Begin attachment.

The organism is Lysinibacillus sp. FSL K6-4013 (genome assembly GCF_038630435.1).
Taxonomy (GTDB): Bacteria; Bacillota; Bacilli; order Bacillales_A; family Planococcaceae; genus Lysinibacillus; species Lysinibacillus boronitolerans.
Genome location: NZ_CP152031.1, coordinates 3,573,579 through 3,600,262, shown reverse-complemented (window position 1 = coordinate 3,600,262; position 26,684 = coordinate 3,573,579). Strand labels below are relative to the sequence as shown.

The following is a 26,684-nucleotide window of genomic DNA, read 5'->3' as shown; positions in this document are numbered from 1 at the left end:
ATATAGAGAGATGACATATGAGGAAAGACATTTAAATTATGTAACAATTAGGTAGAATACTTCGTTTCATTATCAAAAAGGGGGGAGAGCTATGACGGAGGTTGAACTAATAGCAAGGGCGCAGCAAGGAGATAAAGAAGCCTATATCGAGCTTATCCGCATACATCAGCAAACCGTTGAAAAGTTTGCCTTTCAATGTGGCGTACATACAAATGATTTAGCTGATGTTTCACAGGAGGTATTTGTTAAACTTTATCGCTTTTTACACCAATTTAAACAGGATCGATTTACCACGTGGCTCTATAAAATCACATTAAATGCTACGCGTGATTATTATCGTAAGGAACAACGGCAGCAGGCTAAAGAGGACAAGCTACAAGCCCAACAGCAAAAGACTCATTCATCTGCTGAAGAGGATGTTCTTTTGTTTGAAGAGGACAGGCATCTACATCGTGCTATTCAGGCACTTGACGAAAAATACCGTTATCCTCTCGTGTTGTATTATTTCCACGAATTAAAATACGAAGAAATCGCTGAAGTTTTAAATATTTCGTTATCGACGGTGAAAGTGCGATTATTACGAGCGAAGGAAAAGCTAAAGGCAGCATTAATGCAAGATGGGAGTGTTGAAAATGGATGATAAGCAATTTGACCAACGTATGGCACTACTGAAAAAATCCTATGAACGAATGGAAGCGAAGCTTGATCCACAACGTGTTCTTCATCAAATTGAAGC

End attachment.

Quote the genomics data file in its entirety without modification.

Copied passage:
The organism is Lysinibacillus sp. FSL K6-4013 (genome assembly GCF_038630435.1).
Taxonomy (GTDB): Bacteria; Bacillota; Bacilli; order Bacillales_A; family Planococcaceae; genus Lysinibacillus; species Lysinibacillus boronitolerans.
Genome location: NZ_CP152031.1, coordinates 3,573,579 through 3,600,262, shown reverse-complemented (window position 1 = coordinate 3,600,262; position 26,684 = coordinate 3,573,579). Strand labels below are relative to the sequence as shown.

The following is a 26,684-nucleotide window of genomic DNA, read 5'->3' as shown; positions in this document are numbered from 1 at the left end:
ATATAGAGAGATGACATATGAGGAAAGACATTTAAATTATGTAACAATTAGGTAGAATACTTCGTTTCATTATCAAAAAGGGGGGAGAGCTATGACGGAGGTTGAACTAATAGCAAGGGCGCAGCAAGGAGATAAAGAAGCCTATATCGAGCTTATCCGCATACATCAGCAAACCGTTGAAAAGTTTGCCTTTCAATGTGGCGTACATACAAATGATTTAGCTGATGTTTCACAGGAGGTATTTGTTAAACTTTATCGCTTTTTACACCAATTTAAACAGGATCGATTTACCACGTGGCTCTATAAAATCACATTAAATGCTACGCGTGATTATTATCGTAAGGAACAACGGCAGCAGGCTAAAGAGGACAAGCTACAAGCCCAACAGCAAAAGACTCATTCATCTGCTGAAGAGGATGTTCTTTTGTTTGAAGAGGACAGGCATCTACATCGTGCTATTCAGGCACTTGACGAAAAATACCGTTATCCTCTCGTGTTGTATTATTTCCACGAATTAAAATACGAAGAAATCGCTGAAGTTTTAAATATTTCGTTATCGACGGTGAAAGTGCGATTATTACGAGCGAAGGAAAAGCTAAAGGCAGCATTAATGCAAGATGGGAGTGTTGAAAATGGATGATAAGCAATTTGACCAACGTATGGCACTACTGAAAAAATCCTATGAACGAATGGAAGCGAAGCTTGATCCACAACGTGTTCTTCATCAAATTGAAGC